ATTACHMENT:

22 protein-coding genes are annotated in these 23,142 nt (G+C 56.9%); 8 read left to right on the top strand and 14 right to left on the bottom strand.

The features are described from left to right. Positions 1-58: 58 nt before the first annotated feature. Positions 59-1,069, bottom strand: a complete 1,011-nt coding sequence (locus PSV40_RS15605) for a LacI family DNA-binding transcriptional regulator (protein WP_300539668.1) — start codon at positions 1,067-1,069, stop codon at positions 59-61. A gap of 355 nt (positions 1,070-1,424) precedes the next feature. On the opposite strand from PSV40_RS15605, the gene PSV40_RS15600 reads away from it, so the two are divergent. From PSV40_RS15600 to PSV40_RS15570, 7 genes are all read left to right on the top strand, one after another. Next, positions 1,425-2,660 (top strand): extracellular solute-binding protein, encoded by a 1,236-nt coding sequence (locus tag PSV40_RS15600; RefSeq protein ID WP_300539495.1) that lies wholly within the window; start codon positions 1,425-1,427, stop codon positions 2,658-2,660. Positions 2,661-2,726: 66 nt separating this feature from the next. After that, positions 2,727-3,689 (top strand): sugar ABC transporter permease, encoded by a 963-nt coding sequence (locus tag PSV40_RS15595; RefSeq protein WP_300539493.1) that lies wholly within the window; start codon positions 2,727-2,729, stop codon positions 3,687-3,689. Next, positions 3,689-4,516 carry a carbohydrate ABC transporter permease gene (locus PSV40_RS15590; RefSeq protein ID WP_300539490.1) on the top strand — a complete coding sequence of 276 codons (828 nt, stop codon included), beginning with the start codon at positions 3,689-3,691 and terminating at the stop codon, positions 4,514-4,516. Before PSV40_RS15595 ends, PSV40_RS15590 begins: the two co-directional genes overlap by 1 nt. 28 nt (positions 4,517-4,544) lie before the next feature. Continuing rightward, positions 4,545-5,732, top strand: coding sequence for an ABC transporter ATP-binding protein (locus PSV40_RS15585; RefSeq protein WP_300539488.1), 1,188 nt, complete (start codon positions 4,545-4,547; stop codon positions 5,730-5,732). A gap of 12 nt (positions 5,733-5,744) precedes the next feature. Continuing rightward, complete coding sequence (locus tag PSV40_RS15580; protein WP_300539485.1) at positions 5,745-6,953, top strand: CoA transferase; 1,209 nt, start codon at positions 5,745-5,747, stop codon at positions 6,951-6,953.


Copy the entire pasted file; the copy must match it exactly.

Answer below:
22 protein-coding genes are annotated in these 23,142 nt (G+C 56.9%); 8 read left to right on the top strand and 14 right to left on the bottom strand.

The features are described from left to right. Positions 1-58: 58 nt before the first annotated feature. Positions 59-1,069, bottom strand: a complete 1,011-nt coding sequence (locus PSV40_RS15605) for a LacI family DNA-binding transcriptional regulator (protein WP_300539668.1) — start codon at positions 1,067-1,069, stop codon at positions 59-61. A gap of 355 nt (positions 1,070-1,424) precedes the next feature. On the opposite strand from PSV40_RS15605, the gene PSV40_RS15600 reads away from it, so the two are divergent. From PSV40_RS15600 to PSV40_RS15570, 7 genes are all read left to right on the top strand, one after another. Next, positions 1,425-2,660 (top strand): extracellular solute-binding protein, encoded by a 1,236-nt coding sequence (locus tag PSV40_RS15600; RefSeq protein ID WP_300539495.1) that lies wholly within the window; start codon positions 1,425-1,427, stop codon positions 2,658-2,660. Positions 2,661-2,726: 66 nt separating this feature from the next. After that, positions 2,727-3,689 (top strand): sugar ABC transporter permease, encoded by a 963-nt coding sequence (locus tag PSV40_RS15595; RefSeq protein WP_300539493.1) that lies wholly within the window; start codon positions 2,727-2,729, stop codon positions 3,687-3,689. Next, positions 3,689-4,516 carry a carbohydrate ABC transporter permease gene (locus PSV40_RS15590; RefSeq protein ID WP_300539490.1) on the top strand — a complete coding sequence of 276 codons (828 nt, stop codon included), beginning with the start codon at positions 3,689-3,691 and terminating at the stop codon, positions 4,514-4,516. Before PSV40_RS15595 ends, PSV40_RS15590 begins: the two co-directional genes overlap by 1 nt. 28 nt (positions 4,517-4,544) lie before the next feature. Continuing rightward, positions 4,545-5,732, top strand: coding sequence for an ABC transporter ATP-binding protein (locus PSV40_RS15585; RefSeq protein WP_300539488.1), 1,188 nt, complete (start codon positions 4,545-4,547; stop codon positions 5,730-5,732). A gap of 12 nt (positions 5,733-5,744) precedes the next feature. Continuing rightward, complete coding sequence (locus tag PSV40_RS15580; protein WP_300539485.1) at positions 5,745-6,953, top strand: CoA transferase; 1,209 nt, start codon at positions 5,745-5,747, stop codon at positions 6,951-6,953.